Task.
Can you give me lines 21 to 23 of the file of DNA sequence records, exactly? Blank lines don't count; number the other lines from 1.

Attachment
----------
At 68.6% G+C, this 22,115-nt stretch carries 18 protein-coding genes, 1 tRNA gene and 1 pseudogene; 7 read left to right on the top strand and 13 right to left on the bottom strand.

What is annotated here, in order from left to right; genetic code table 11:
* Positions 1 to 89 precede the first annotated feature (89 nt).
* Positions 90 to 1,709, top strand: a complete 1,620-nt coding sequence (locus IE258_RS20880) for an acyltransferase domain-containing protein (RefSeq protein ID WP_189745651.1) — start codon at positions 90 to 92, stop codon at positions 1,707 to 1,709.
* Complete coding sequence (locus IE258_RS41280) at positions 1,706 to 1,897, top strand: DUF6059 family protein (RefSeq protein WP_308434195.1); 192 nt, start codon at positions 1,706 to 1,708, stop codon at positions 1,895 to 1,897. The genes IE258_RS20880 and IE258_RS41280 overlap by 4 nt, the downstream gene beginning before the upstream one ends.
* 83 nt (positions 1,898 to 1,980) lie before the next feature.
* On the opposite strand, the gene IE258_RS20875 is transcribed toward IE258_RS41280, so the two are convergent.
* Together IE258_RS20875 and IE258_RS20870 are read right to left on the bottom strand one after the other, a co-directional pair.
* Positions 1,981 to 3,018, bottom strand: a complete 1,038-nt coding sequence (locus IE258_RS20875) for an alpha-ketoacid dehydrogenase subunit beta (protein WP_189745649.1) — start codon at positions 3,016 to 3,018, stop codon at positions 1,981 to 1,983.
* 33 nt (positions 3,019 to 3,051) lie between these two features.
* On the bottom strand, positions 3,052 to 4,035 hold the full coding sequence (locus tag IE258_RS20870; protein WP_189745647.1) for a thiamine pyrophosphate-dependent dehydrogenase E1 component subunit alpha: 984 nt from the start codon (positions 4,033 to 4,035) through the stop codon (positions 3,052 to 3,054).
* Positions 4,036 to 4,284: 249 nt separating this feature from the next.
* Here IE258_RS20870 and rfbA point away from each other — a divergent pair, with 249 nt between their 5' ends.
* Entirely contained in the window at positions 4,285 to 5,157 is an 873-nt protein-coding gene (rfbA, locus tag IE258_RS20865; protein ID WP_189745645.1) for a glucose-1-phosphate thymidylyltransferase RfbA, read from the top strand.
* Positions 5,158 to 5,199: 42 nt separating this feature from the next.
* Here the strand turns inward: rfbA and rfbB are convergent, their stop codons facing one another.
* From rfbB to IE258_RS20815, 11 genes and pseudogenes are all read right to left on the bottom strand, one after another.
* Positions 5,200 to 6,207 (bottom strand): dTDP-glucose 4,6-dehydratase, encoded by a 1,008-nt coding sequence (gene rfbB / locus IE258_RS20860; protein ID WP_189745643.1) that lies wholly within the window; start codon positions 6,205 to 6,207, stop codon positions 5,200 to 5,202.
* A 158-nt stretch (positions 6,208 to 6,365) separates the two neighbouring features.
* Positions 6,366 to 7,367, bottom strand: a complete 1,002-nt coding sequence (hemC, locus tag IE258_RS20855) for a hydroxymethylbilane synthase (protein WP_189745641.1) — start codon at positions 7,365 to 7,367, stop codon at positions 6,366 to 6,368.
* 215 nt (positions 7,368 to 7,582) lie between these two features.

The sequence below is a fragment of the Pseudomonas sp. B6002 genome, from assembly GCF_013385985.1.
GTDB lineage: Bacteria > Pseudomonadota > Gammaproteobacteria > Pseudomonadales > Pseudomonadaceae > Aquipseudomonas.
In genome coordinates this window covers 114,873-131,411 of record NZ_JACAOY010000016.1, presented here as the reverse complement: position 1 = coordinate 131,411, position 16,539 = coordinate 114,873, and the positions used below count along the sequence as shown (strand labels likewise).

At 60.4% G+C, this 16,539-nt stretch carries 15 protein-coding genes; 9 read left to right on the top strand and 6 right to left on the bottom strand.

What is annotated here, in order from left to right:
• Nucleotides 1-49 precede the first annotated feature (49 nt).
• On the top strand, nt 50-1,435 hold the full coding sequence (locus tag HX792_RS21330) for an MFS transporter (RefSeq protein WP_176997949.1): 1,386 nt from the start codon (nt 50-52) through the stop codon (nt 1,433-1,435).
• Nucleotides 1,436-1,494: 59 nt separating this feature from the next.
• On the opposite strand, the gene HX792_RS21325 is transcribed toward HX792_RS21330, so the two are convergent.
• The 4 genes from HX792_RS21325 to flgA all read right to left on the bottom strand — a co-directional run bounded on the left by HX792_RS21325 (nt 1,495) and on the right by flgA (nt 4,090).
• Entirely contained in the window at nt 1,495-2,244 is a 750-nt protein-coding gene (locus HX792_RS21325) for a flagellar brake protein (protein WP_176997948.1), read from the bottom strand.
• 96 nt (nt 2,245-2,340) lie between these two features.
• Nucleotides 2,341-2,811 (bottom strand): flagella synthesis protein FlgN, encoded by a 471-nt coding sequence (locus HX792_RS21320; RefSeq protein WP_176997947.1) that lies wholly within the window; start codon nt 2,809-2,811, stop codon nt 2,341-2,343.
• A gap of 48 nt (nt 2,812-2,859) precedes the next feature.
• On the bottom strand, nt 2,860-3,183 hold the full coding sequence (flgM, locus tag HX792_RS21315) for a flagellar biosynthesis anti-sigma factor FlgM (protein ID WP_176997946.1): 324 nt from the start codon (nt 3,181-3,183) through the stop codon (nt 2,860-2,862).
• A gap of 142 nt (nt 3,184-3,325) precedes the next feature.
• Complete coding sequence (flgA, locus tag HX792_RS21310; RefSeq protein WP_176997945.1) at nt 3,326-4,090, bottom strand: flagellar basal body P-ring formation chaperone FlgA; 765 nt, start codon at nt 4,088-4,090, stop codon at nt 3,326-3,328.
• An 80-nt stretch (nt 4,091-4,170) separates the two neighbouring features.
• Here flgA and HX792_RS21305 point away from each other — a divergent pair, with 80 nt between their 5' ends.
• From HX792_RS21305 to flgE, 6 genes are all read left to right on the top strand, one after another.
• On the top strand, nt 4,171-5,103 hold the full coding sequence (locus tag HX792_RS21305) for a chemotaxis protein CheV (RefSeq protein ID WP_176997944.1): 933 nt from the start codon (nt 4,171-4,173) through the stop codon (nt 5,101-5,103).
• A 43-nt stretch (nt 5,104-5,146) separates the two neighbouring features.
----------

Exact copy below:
* 215 nt (positions 7,368 to 7,582) lie between these two features.

The sequence below is a fragment of the Pseudomonas sp. B6002 genome, from assembly GCF_013385985.1.
GTDB lineage: Bacteria > Pseudomonadota > Gammaproteobacteria > Pseudomonadales > Pseudomonadaceae > Aquipseudomonas.